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Mar 25 / Chuck Smith, Jr.

Be Loved, Do Love, See Glory


Luke 10:38-42 and John 11:1-7; 12:1-3

Intro: John will bring Jesus’ public ministry to a close in chapter 12

But just before reaching the end, there is this amazing crescendo!
– Jesus goes to the grave of a dead man and calls him back to life
– this is one of those points where John’s story differs from the Synoptic gospels
• Matthew, Mark and Luke say nothing about Lazarus’ resurrection
• in Matthew, Mark and Luke, Jesus’ ministry comes to an end
◦ but in John’s gospel, it is only Jesus’ public ministry that comes to an end
◦ he still has a lot more to give his disciples before leaving them (chs. 13-17)

In spite of the different direction John goes,
– the way his story overlaps with the Synoptic gospels is recognizable
• for example:
◦ Martha and Mary, whom we met in Luke, enter the story
◦ the story of a woman who poured perfume on Jesus occurs here
(as we find in Matthew and Mark)
◦ John also records Jesus grand entrance into Jerusalem
◦ Jesus quotes Isaiah 6:9-10, as he did in Matthew
(and partially in Mark and Luke)

In Luke, Martha and Mary are one-dimensional characters

Martha is a doer and Mary is a romantic
– Luke presents them this way to make a particular point
• nor do they break character in John’s gospel
• yet in John, both women have more depth and color

The first thing about the sisters that we learn from John:
– there was a special quality to their relationship with Jesus
Lord, he whom you love is ill (Jn. 11:3)
Now Jesus loved Martha and her sister and Lazarus (Jn. 11:6)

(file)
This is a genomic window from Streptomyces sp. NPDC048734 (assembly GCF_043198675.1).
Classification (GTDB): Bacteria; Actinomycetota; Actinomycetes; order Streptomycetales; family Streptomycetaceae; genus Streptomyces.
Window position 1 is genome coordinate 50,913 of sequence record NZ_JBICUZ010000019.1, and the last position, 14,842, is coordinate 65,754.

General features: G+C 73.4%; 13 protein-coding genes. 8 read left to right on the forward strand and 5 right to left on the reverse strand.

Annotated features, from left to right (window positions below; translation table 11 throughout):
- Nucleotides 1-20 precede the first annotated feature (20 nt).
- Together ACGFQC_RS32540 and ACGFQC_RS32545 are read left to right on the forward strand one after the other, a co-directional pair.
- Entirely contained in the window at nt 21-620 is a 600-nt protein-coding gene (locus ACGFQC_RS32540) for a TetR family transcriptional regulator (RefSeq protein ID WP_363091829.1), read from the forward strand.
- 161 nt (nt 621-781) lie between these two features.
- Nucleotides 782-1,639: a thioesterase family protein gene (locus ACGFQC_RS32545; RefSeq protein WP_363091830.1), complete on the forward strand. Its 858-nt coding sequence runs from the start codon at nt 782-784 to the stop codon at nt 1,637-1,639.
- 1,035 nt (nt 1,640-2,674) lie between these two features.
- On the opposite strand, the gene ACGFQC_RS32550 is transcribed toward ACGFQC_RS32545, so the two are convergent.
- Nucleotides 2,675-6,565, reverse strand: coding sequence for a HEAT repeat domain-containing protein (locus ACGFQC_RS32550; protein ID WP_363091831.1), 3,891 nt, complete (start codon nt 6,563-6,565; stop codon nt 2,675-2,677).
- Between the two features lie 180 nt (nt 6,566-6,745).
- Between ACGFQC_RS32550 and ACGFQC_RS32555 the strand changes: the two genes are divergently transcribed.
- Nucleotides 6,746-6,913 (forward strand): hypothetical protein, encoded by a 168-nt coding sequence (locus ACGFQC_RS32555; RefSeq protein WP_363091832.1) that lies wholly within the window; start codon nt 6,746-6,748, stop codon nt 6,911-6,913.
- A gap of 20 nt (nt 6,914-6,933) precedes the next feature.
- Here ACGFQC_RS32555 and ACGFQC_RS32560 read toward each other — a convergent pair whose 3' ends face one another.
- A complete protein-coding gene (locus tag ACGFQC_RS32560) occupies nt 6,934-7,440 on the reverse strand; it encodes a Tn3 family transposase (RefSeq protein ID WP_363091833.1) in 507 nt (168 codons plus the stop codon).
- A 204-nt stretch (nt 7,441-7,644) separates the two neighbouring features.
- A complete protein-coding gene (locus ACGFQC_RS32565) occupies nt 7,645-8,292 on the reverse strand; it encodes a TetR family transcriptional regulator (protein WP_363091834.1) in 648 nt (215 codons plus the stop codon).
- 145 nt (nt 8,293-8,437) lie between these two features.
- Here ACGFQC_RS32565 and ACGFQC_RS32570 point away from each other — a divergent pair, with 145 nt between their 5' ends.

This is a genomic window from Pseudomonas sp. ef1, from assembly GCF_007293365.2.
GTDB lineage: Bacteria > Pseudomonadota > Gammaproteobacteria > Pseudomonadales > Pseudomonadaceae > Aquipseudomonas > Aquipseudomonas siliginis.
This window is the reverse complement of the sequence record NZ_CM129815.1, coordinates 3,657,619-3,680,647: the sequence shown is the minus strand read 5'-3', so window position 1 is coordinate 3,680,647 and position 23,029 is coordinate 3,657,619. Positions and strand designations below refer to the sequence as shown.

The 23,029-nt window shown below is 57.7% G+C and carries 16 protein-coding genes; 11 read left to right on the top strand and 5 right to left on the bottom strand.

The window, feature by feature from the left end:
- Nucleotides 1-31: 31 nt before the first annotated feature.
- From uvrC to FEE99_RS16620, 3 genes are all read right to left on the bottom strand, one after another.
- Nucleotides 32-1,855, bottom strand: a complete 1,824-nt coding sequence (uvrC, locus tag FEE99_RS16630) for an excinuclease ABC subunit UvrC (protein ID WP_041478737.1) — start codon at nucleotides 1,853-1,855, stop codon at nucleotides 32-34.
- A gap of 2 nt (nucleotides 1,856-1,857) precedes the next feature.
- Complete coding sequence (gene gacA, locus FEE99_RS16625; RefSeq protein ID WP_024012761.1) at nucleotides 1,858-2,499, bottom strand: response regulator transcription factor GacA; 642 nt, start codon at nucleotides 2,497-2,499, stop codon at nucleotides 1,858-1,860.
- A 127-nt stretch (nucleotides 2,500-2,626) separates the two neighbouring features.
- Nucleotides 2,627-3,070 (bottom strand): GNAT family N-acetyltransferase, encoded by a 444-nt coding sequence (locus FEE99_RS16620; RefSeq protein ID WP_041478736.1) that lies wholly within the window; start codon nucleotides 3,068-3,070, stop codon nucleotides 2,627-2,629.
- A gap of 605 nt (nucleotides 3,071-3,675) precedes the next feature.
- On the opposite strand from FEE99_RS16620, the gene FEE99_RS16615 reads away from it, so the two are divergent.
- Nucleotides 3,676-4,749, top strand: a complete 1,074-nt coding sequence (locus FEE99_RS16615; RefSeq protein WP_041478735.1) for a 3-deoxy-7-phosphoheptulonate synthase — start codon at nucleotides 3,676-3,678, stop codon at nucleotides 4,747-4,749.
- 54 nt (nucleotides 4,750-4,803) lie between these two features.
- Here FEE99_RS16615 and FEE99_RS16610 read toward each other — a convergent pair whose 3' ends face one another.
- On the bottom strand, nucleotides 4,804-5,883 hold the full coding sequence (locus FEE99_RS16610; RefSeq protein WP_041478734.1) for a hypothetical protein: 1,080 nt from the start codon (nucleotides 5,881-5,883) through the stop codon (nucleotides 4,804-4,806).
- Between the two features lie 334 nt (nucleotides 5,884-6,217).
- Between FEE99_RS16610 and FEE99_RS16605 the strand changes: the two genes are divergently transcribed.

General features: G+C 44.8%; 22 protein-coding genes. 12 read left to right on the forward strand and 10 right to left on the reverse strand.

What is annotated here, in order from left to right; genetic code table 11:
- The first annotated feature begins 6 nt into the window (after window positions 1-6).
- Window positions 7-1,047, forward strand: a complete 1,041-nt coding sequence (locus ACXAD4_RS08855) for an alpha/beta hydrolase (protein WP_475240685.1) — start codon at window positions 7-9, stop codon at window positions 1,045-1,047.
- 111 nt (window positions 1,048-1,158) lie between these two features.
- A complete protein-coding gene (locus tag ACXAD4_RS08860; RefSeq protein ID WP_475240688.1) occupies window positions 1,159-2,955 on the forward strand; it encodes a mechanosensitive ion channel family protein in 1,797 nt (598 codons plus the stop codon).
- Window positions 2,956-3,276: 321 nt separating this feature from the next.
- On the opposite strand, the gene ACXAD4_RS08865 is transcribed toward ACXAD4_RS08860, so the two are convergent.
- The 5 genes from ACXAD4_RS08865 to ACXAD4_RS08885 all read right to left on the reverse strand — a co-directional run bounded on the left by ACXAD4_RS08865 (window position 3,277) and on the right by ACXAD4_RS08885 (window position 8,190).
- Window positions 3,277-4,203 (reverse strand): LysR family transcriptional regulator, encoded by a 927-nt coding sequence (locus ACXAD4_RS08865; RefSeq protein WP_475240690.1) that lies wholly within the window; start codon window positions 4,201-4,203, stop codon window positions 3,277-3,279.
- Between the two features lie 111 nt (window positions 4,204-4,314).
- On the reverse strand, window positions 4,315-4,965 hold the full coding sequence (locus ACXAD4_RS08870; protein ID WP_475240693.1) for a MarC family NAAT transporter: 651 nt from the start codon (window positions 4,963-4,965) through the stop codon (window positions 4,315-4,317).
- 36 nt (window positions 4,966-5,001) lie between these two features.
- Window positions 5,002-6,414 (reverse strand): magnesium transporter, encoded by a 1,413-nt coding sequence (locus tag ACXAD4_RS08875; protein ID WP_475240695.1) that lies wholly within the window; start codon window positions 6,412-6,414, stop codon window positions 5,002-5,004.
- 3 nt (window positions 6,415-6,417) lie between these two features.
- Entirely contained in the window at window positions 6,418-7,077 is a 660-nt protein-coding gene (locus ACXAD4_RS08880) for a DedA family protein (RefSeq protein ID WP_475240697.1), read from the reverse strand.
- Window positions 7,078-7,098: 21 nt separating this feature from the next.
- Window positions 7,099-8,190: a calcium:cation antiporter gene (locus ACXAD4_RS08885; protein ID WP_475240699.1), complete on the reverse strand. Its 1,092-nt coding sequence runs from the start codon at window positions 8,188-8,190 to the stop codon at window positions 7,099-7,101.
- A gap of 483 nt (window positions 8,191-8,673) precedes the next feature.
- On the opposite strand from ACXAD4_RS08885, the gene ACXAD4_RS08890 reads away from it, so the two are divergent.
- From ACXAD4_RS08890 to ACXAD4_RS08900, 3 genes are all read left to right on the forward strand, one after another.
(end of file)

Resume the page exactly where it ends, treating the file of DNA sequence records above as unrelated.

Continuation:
[Bystanders at Lazarus’ grave] See how he loved him! (Jn. 11:36)
• this makes Jesus’ immediate response hard to understand
• their message was urgent, he loved them, but he delayed
◦ that is not what we would expect from a loved-one
– this is why, from the start Jesus had to define the course of the illness
• it was not about death, but glory – God’s and his own
• the theme of glory persists through this chapter and the next
◦ 12:23-24, my hour has come – strangely, it includes a death
◦ 12:27-28, how Jesus felt about what his coming hour:
▫ what he wanted to pray, but did not, Father, save me from this hour
▫ what he did pray, Father, glorify your name
▫ God answered, I have glorified it, and I will glorify it again
◦ what would happen at Lazarus’ grave side was a prelude
▫ to an even greater event and a greater glory


I want to go a level deeper into this

We return to Martha and Mary
– too late to heal Lazarus, Martha heard Jesus was coming
• true to form, she jumped up and went out to meet him
◦ but not Mary – John says she remained seated in the house
• Martha’s complaint, Lord, if you had been here, my brother would not have died
◦ after saying this, Jesus and Martha have a conversation about Lazarus, death and life
◦ John does not report all of it, but he gives us enough
– I find it heartwarming that Jesus spent more time in conversation with Martha
(than he did with Mary, his disciples, or anyone else in this chapter)
• we could get the impression Mary was the more receptive sister
◦ so Jesus would have more to say to her
◦ but Mary got what she needed from Jesus’ teaching
• Jesus knew that Martha was also a good listener,
◦ that he could be straight with her,
◦ and that she would trust what he told her, because she knew he loved her

Martha’s first words, Lord, if you had been here . . . – then she added,